As Tech Nation on Tour comes to Edinburgh, we’ve heard from a panel of local figureheads about the issues affecting Scotland’s tech ecosystem.
It’s all about unicorns
The panel agreed that Scotland is proud of its two tech “unicorns”, both founded in Edinburgh, which have a positive influence on the region’s startup ecosystem and benefit it in a number of ways.
The success of the companies in question – FanDuel and Skyscanner (Future Fifty alumni), which was sold in 2016 for £1.4bn – was a hot topic throughout the discussion.
Their presence has helped attract talent, investment and positive press attention to the region, we heard, while leading to the formation of new companies that work out of coworking spaces such as our event host, CodeBase.
It’s not all about unicorns
However, it was suggested that focusing on unicorns exclusively would be to the detriment of startups motivated by organic growth, rather than investment.
The sector’s growth in Scotland is reflected in new data from Tech Nation, which found that the number of digital tech jobs in Scotland hit 48,448 in 2017, up 8% on 2016’s total.
Three Scottish tech hubs are singled out in the latest Tech Nation report: Edinburgh, Glasgow and Dundee. Together they contribute £2.4bn or three-fifths of Scotland’s total tech turnover. The tech sector in Scotland is worth £3.9bn with digital tech turnover per employee hitting £80,000.
“We see a benefit in the fall out of success stories like Skyscanner and FanDuel in that the engineers in those teams have been on massive journeys, and people are looking to move on, joining teams or starting their own ventures. Their success will put Edinburgh on the map and help the rest of us grow.”
“For me, it’s not about unicorn status – it’s ambition. We need people to have that audacious, ridiculous goal mindset and believe they can change entire industries, or go for really big disruptive markets. Many UK startups focus on the UK or Europe, but if they focused on two per cent of the US market it would bring a significantly bigger return. In terms of talent we need to get really good at nurturing and upskilling people from within, while attracting people from places such as London, offering a better quality of life here and good salaries.
“It’s really exciting that the two unicorns and their teams stayed in Scotland. That’s going to have a massive impact on the ecosystem here, where there are hubs of innovation with talent, energy, drive and dynamism. They can bring their knowledge, awareness and ambition and help to foster the next generation. At the same time, unicorns are a tiny one per cent of companies out there, so to focus on them entirely would be unfair and completely skew the Scottish ecosystem.”
Unity and community
The Tech Nation Report 2018 set out to understand what people on the ground felt about their ecosystem. In Edinburgh the key strengths that emerged were its helpful tech community and proximity to a university.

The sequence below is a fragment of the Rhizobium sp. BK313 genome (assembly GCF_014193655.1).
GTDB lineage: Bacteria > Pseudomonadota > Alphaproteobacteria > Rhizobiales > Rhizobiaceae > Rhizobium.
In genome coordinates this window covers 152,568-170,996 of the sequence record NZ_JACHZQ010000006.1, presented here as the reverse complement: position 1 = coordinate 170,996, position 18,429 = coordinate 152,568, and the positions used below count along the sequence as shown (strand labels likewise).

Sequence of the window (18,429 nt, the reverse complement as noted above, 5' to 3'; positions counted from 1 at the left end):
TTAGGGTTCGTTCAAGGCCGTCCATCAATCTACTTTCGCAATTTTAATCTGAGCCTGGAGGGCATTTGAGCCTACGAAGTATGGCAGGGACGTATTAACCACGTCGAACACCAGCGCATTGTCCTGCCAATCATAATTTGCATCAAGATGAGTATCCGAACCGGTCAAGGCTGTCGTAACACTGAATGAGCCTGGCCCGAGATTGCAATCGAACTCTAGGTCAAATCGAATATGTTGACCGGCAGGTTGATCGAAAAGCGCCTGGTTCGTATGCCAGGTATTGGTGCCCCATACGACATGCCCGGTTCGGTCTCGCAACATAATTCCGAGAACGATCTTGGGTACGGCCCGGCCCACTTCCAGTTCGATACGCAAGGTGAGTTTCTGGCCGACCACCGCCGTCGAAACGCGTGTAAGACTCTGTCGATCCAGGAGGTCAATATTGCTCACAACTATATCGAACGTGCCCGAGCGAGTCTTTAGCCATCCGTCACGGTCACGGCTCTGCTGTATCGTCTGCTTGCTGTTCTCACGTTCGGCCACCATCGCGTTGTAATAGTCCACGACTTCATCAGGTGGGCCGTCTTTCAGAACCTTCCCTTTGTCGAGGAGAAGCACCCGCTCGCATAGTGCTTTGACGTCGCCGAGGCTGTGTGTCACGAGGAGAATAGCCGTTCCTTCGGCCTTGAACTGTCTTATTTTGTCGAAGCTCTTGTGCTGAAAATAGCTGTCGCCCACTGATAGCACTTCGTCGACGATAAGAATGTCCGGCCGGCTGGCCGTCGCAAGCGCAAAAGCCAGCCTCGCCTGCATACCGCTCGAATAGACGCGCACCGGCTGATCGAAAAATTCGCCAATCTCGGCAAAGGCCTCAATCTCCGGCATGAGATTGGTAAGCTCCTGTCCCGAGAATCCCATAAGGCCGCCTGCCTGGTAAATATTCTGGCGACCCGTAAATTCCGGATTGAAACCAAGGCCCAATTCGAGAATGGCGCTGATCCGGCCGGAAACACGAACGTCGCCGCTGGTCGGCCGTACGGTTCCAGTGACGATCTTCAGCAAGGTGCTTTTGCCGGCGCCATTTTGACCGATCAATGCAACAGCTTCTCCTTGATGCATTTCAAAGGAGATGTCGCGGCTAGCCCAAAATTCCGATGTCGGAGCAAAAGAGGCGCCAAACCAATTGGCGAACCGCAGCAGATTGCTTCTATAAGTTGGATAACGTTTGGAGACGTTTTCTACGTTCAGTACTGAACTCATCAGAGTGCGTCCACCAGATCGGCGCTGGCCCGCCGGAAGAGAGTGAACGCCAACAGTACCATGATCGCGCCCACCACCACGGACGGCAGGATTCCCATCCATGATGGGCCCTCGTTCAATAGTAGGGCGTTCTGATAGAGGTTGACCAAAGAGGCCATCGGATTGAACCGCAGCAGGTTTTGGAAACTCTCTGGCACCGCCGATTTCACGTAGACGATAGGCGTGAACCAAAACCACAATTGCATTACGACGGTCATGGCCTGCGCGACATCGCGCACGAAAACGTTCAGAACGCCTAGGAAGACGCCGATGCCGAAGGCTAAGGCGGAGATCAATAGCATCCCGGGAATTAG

Edinburgh’s strong sense of community was underlined by CodeBase founder James Coleman, who said that the tech incubator has placed importance on the community coming together to ward away bad actors looking to enter the ecosystem.
In attracting the tech talent needed to fill roles, we heard that Scotland’s companies can’t rely on Edinburgh and Glasgow’s “amazing culture” to attract skilled workers. They should make themselves attractive to skilled international workers in the face of Brexit by creating opportunities to work on the latest tech. Allowing remote working and investing in learning and development emerged as two attractive traits for tempting talent.
Tradition of ambition
Scotland is certainly not lacking in ambition. There is a drive to establish Edinburgh as the data capital of Europe and Prime Minister Theresa May last week announced that the Scottish capital would be the location for Scotland’s first AI and blockchain accelerator, run by Wayra UK and supported by Scottish Enterprise.
To find people to work in these and other fields, the panel agreed that companies could also tap into existing talent pools, fostering “open and inclusive” work cultures to increase diversity in the tech workforce, attracting more women into roles, and appealing to an older generation of skilled workers perhaps working in other industries.
To achieve this, stakeholders such as government, education, startups, corporates and SMEs should come together to build durable solutions. Govtech, which can play a part in this, was hailed the biggest sector in Scotland yet to be disrupted.
“We have a high percentage of women compared to other game developers. When girls from local schools come in for work experience, we get our developers talking to them which is really important. It opens our business up to them, breaks down barriers and allows us to learn loads from them – more companies should do it.”
Alexander Holt, Head of CivTech at the Scottish Government, said:
“While there’s this massive surge in tech, there many people who have been left behind. In the provision of public services we have to remember that you won’t get to everyone. There are nuances around social cohesion and inclusion that need to be tackled and not forgotten.”
Lizzie Brough, CEO Kindabra, said:
“We’re seeing a growing amount of confidence with silver surfers, and part of that is about flexibility. To attract people to roles we use language that talks about soft skills and other capabilities and confidences that people can bring to the workplace.”
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